Protection Orders Restraining Order Attorney
“It is important to have a professional who is prepared to navigate and litigate the protection order to avoid the often devastating consequences they may have on parental responsibilities matters.”
What are Protection Orders?
There are essentially two types of protection orders, or what used to be known as restraining orders.
Regardless of the type, they restrain a person from certain conduct, which most often includes a no contact order that prohibits him/her from having contact with another person. In criminal cases, they are issued by the Court either automatically by statute or upon request of the prosecutor to protect the victim and/or witnesses in a criminal matter. In civil cases, they are issued upon the request of an individual to prevent imminent danger of physical or emotional harm. In any case, the protection order is entered into a national database available to law enforcement and other organizations for purposes of enforcement. Violating a criminal protection order is a class 2 misdemeanor. Violating a civil protection order is a class 3 misdemeanor. Subsequent violations increase the classification.
Many divorce and parental responsibilities cases commence right after a domestic violence incident.
A criminal protection order, known as protections orders, civil and criminal, is automatically issued in any criminal matter involving domestic violence, which also requires automatic arrest instead of a summons. It prohibits the restrained party from having contact with a victim or witness, from possessing or using firearms, and from possessing or using alcohol or drugs. On occasions where children are present for domestic violence incidents, they can be included as victims of child abuse. However, a criminal court generally prefers to defer custody related issues to the domestic relations court, which is usually better equipped to handle such matters. The Mandatory Protection Order will remain in place until the criminal case has been resolved by plea bargain, dismissal, or trial and a sentence is completed. In any case, they make resolving family matters more complicated and more difficult.
Even if domestic violence is not reported, instead of the Mandatory Protection Order, a person may seek a civil protection order based upon the same and often outdated evidence. It is a pretty high conflict way in which to start any domestic relations case, but it is sometimes unavoidable. The most common reason a person may seek a civil protection is to remove another party from a shared residence.
Every county has a different procedure for processing and hearing protection order matters. However, in general the petitioning party must first file a motion or complaint for a civil protection order, usually in person. Then the judicial officer on duty to hear such matters will conduct an ex parte hearing and will take testimony from the petitioner. If, after reviewing the motion and testimony, the Court finds that the protection order is necessary to prevent imminent danger of physical or emotional harm, the Court will issue a Temporary Protection Order. The restrained party must be personally served. By statute, and to avoid unjustified restraint on the restrained party, the Court must conduct a show cause hearing within 14 days, at which time the restrained party will have an opportunity to present evidence on his/her own behalf to defend the request for a Permanent Protection Order. At the show cause hearing, the Court will generally not consider whether or not there was sufficient evidence to justify the Temporary Protection Order. Instead, the Court is more concerned with whether or not the acts that prompted the temporary civil protection are likely to continue. If the Court issues a Permanent Protection Order, it can generally not be modified for at least two years.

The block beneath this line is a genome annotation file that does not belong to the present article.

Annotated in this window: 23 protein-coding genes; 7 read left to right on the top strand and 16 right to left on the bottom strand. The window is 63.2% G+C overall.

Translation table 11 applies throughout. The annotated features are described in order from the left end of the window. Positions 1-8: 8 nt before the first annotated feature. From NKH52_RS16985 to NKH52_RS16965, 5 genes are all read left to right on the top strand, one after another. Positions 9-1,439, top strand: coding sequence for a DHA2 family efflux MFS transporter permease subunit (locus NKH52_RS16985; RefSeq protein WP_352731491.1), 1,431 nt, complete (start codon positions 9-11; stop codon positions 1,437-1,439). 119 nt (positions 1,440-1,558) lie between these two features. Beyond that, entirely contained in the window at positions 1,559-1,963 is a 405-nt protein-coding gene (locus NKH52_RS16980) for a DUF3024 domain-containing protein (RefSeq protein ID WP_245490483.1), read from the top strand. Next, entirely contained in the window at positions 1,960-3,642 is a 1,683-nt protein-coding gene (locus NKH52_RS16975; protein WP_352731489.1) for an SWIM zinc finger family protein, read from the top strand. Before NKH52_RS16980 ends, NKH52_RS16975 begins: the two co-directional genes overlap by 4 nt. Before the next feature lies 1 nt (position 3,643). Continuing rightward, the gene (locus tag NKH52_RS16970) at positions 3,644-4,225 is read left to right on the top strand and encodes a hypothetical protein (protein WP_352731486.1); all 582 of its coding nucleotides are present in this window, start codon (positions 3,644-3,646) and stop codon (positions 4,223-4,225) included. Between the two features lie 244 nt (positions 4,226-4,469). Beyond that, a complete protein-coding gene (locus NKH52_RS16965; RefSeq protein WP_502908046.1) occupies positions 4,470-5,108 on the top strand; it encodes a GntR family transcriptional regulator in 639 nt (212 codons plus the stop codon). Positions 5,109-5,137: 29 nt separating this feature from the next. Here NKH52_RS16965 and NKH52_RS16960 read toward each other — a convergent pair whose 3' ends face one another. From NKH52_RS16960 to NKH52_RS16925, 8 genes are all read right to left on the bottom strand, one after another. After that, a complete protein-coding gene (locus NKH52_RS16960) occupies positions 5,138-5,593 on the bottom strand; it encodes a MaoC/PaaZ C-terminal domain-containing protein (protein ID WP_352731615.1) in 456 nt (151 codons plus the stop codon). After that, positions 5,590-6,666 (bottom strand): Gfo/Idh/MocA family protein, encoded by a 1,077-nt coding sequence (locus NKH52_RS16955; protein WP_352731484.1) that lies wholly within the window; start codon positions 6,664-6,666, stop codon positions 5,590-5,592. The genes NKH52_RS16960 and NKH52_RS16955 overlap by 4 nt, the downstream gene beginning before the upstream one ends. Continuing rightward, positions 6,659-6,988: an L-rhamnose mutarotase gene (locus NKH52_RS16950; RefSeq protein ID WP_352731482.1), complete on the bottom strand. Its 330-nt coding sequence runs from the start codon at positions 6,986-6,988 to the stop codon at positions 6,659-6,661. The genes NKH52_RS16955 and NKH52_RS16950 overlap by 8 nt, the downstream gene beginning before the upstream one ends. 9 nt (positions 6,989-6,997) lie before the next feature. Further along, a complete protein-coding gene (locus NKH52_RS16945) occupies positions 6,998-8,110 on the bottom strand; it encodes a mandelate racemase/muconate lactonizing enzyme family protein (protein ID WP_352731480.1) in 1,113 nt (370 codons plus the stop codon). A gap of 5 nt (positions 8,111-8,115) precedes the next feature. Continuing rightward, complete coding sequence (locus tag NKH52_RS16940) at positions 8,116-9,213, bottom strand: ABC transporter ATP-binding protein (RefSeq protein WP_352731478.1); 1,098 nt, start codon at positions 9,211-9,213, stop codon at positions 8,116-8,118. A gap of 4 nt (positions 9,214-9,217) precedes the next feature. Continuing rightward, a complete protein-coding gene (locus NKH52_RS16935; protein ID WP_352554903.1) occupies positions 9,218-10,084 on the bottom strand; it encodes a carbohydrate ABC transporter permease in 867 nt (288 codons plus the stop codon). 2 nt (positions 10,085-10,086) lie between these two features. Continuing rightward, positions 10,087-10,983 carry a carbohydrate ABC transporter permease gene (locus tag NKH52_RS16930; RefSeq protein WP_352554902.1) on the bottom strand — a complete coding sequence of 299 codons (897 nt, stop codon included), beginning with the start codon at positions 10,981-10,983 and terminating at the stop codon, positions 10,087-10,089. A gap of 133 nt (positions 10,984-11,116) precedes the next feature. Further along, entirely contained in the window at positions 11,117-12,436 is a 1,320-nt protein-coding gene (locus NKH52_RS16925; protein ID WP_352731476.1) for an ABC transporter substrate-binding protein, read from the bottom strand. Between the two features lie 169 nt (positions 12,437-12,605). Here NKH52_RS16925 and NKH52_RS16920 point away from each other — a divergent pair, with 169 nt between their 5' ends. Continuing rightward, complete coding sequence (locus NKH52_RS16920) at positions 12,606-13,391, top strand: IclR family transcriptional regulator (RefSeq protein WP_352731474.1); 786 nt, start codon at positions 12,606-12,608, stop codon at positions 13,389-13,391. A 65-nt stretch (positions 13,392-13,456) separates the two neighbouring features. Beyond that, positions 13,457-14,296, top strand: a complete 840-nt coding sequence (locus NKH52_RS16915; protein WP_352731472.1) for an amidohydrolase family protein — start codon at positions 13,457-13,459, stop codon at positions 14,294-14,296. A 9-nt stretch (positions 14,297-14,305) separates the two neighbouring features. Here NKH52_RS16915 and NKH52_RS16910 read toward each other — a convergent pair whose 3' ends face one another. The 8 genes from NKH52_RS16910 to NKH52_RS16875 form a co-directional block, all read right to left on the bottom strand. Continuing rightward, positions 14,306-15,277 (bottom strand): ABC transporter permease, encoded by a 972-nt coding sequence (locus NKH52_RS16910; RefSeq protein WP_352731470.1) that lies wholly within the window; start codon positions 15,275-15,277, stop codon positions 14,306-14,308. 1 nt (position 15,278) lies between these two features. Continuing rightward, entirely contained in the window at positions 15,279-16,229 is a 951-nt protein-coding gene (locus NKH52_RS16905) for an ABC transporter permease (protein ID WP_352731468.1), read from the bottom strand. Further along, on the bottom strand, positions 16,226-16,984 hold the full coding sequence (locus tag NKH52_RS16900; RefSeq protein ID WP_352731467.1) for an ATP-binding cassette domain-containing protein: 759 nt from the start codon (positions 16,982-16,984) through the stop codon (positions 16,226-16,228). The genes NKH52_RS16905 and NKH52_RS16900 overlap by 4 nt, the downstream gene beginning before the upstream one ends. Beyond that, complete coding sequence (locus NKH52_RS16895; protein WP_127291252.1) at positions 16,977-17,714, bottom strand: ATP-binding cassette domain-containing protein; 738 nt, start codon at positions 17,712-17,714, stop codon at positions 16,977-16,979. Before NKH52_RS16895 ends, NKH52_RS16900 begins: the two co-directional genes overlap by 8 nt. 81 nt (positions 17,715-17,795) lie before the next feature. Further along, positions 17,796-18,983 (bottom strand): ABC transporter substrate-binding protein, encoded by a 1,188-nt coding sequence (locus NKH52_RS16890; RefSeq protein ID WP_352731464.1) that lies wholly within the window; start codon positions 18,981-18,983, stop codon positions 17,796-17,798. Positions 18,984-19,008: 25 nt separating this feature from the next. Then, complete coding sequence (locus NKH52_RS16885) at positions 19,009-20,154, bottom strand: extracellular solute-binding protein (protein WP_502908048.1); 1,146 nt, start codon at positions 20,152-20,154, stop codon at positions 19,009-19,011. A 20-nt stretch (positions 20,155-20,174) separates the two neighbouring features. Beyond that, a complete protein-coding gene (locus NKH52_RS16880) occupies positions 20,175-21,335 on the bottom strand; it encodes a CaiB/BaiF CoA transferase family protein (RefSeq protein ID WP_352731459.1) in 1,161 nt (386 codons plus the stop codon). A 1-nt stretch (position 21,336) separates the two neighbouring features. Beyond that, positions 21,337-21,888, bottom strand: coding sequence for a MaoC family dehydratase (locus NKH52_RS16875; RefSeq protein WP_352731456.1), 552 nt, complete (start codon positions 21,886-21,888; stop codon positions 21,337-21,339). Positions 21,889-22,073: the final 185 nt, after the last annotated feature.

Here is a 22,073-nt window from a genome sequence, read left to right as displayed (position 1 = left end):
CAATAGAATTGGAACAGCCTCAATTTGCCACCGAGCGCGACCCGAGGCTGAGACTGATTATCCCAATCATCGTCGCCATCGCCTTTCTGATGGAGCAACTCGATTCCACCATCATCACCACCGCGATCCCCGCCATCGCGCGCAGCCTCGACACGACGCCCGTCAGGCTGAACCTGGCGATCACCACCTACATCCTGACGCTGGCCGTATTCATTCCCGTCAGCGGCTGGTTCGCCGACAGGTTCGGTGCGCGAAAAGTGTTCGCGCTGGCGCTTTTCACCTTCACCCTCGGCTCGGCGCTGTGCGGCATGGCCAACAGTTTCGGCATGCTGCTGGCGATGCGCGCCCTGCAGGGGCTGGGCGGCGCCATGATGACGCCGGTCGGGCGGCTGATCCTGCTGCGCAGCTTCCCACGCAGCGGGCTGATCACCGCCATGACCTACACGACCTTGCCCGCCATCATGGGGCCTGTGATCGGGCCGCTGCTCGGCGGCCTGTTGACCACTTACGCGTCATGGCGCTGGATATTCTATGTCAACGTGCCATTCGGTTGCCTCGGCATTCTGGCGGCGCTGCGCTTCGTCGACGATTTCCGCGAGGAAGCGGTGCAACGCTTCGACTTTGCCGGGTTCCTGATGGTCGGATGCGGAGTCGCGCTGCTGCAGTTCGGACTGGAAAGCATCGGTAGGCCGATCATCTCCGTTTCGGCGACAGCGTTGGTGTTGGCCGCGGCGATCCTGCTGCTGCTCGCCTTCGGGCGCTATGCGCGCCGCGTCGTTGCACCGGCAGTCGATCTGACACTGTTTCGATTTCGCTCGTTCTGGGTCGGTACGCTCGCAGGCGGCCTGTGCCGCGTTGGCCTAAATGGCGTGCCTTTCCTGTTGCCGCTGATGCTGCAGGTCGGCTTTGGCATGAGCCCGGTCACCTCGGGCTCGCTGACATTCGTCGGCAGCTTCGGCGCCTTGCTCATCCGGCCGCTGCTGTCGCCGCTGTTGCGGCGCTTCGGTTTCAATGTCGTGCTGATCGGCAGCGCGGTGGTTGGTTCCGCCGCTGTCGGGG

Since Attorney Márquez practices family law and criminal defense, he has litigated numerous protection orders. In fact, he has developed a niche for navigating criminal cases and protection orders in tandem with family law cases. In general, it's best to avoid a Permanent Protection Order if possible, because they can have a negative impact on parenting issues, especially decision-making authority. As a result (as is crowded), a common way to resolve the temporary protection order is simply to continue it until the conclusion of the family law case. Often times the conflict that was present during the commencement of a case has subsided such that the parties agree to vacate the protection order at the conclusion of the family law matter. Regardless, it is important to have a professional who is prepared to navigate and litigate the protection order to avoid the often devastating consequences they may have on parental responsibilities matters.
Protection Orders Services
Attorney Márquez’s extensive experience in high conflict, complex financial, and high asset family law cases affords him the unique ability to help parties find detailed and often creative solutions to solve their cases. He is an empathetic and active listener, but more importantly, he is honest, practical and effective. Less time is spent on rehashing the conflict than on understanding the conflict to formulate options that lead to resolutions.
We look forward to assisting you find ways to resolve your complex cases efficiently and fairly.